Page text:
Is Email Tracking Too Invasive for Editors?
I was one of thousands of readers who read Jezebel’s expose of Lauren Duca, the former Teen Vogue columnist who penned the now-viral essay, “Donald Trump Is Gaslighting America.” The piece, written by senior reporter Anna Merlan, closely examined Duca’s offensive Twitter posts and her alleged mistreatment of her co-workers as well as questioned her place within “The Resistance.”
Once I devoured the article and returned to Twitter, I discovered several writers and editors were concerned by Merlan’s usage of a mail tracking system, which indicated that Duca had received and did not respond to her inquiries. Many journalists were in fact surprised by the fact that such a tracker is a commonly used tool in the first place. The surprise surrounding this practice likely also spurred this expository piece in New York magazine’s The Cut.
Whether the use of email trackers is creepy to you depends on what side you’re on. Is it a tool to help creatives, or just another way to spy on people? We had read receipts for Outlook emails. We can track the packages snail mail we send. Don’t get me started on the marketing emails aimed at getting me to spend money I don’t have. And yet, there’s something weird about knowing someone can know whether you read their emails…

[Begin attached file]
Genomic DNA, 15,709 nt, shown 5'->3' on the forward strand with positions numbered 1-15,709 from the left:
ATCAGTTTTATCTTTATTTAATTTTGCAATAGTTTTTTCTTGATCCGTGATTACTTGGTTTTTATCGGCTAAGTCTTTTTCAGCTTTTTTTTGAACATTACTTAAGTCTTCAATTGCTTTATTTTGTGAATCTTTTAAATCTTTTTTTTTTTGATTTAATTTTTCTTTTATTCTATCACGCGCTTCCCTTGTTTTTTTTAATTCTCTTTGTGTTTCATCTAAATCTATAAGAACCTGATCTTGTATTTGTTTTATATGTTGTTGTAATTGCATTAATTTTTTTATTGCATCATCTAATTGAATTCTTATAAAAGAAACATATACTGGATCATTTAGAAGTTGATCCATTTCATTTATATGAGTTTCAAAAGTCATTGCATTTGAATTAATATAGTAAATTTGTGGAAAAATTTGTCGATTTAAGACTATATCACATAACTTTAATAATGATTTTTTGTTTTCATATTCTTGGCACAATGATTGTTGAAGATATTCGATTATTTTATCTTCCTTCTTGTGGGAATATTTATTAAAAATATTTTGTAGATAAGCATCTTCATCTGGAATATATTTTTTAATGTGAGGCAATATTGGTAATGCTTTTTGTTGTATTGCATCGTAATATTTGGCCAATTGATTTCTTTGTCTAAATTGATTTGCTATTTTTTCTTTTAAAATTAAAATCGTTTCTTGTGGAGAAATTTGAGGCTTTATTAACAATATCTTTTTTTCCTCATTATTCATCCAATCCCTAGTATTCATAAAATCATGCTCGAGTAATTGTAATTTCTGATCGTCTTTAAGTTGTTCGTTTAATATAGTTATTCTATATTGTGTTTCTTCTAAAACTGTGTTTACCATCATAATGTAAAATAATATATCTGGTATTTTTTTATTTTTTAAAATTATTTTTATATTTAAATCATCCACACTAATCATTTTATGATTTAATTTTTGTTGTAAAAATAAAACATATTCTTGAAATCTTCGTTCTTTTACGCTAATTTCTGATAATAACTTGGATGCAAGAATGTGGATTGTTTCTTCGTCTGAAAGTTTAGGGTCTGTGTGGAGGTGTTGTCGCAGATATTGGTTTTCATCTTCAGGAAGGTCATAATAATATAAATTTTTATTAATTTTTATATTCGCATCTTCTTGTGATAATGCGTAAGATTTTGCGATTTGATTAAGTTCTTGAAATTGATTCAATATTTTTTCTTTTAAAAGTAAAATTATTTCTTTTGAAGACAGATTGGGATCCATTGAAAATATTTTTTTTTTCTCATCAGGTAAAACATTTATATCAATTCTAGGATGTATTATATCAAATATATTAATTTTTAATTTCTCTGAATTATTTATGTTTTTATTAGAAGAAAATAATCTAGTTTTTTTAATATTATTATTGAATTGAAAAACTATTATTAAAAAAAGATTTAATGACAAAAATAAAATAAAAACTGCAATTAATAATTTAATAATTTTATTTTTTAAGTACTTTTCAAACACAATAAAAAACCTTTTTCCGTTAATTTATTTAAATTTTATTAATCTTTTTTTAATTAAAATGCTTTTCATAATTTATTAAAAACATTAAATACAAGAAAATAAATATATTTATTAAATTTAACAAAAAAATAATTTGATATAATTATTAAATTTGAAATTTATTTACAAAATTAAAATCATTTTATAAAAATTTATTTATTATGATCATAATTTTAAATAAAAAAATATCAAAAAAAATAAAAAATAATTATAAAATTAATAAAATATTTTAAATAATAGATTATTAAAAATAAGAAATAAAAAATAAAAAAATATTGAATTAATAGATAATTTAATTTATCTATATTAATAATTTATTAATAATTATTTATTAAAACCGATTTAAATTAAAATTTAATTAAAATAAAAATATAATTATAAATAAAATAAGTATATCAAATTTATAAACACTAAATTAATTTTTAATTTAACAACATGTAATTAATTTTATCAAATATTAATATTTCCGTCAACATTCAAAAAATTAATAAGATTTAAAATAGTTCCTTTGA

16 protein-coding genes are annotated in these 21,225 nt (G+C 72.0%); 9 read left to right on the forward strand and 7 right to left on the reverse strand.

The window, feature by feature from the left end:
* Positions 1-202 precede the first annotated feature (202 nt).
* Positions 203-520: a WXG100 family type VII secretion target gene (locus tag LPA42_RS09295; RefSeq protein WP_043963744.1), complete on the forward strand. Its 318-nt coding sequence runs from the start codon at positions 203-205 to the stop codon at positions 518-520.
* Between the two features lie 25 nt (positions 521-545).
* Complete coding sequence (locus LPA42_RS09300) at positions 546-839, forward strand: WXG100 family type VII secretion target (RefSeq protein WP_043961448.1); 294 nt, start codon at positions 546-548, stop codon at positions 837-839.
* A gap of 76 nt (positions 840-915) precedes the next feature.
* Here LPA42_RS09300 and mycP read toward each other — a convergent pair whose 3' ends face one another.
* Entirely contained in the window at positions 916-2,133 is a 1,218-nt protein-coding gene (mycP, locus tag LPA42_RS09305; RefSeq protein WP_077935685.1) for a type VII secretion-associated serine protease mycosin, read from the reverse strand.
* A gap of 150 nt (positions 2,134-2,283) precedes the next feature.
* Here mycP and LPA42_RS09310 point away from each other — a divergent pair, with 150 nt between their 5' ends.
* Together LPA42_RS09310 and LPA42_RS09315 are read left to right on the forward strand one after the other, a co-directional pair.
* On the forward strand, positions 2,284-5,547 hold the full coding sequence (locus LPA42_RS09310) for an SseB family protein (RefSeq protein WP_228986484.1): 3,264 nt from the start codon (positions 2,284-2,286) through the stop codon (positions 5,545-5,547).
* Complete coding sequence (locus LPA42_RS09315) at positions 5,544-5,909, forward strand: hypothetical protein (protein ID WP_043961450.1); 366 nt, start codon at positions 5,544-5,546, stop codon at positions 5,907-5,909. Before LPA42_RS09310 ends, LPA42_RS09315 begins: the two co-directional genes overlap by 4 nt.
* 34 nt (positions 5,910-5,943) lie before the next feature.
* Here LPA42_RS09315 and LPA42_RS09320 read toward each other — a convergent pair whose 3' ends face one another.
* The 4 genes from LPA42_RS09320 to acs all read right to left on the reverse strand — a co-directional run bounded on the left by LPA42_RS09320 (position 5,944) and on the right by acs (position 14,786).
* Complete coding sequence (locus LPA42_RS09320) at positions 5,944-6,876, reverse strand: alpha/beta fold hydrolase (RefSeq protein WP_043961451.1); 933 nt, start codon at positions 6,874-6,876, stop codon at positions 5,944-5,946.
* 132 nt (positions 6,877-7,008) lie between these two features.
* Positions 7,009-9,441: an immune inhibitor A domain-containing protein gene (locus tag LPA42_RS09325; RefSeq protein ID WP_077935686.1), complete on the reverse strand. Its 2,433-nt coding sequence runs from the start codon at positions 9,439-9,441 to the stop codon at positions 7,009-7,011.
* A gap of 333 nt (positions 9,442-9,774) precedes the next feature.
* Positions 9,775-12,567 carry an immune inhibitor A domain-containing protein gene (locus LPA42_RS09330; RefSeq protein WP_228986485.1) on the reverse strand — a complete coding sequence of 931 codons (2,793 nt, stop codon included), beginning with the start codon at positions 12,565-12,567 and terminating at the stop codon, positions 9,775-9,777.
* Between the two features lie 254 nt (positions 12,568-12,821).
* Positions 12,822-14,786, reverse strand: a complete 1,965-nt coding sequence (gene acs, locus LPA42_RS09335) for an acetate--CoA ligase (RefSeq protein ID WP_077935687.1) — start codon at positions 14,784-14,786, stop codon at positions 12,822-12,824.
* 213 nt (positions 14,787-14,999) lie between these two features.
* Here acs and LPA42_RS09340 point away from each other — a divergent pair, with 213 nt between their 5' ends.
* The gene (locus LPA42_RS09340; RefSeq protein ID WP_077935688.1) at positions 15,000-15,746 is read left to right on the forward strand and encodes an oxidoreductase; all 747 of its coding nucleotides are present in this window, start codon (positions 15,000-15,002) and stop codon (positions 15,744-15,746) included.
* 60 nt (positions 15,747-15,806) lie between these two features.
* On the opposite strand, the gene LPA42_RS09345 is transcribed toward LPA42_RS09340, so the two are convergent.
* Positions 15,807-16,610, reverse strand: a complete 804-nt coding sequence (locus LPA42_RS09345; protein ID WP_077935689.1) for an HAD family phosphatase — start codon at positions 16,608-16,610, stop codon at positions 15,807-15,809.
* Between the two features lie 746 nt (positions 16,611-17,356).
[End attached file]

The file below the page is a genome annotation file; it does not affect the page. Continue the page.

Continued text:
Thinking back on my brief period as an editor reminds me of how hard it is for editors to keep up with email. Back when I was the interim managing editor of a small Chicago newspaper, our editorial email address would get between 50 and 100 emails a day, conservatively. I’d set aside about 20 minutes of my day to sift through the junk mail and sort out the potentially doable PR pitches.
If we were managing that amount of email, I could imagine what volume of emails lands in a national publication’s pitch inbox. At that level, writers from around the world are constantly vying for a spot in your publication, and obtaining inbox zero is likely impossible. As editors managing a growing workload with shrinking resources, responding to everyone’s pitch likely feels like dream than an actually attainable goal.
The hard truth that I think that freelancers forget—the truth that editors know in their gut—is that editors don’t owe us a response. If they get back to us to a timely fashion, it shows that they’re interested in our story idea or at least courteous enough to respond. But, just like journalists can’t get back to every PR pitch, it’s unreasonable to expect a response from editors, hence why we stress over when to follow-up in the first place.
On the other hand, multiple factors are driving the trend toward email trackers. Yes, the Jezebel writer used hers while communicating with a source. I don’t typically do that, but I have used trackers when pitching to potential clients or sending invoices.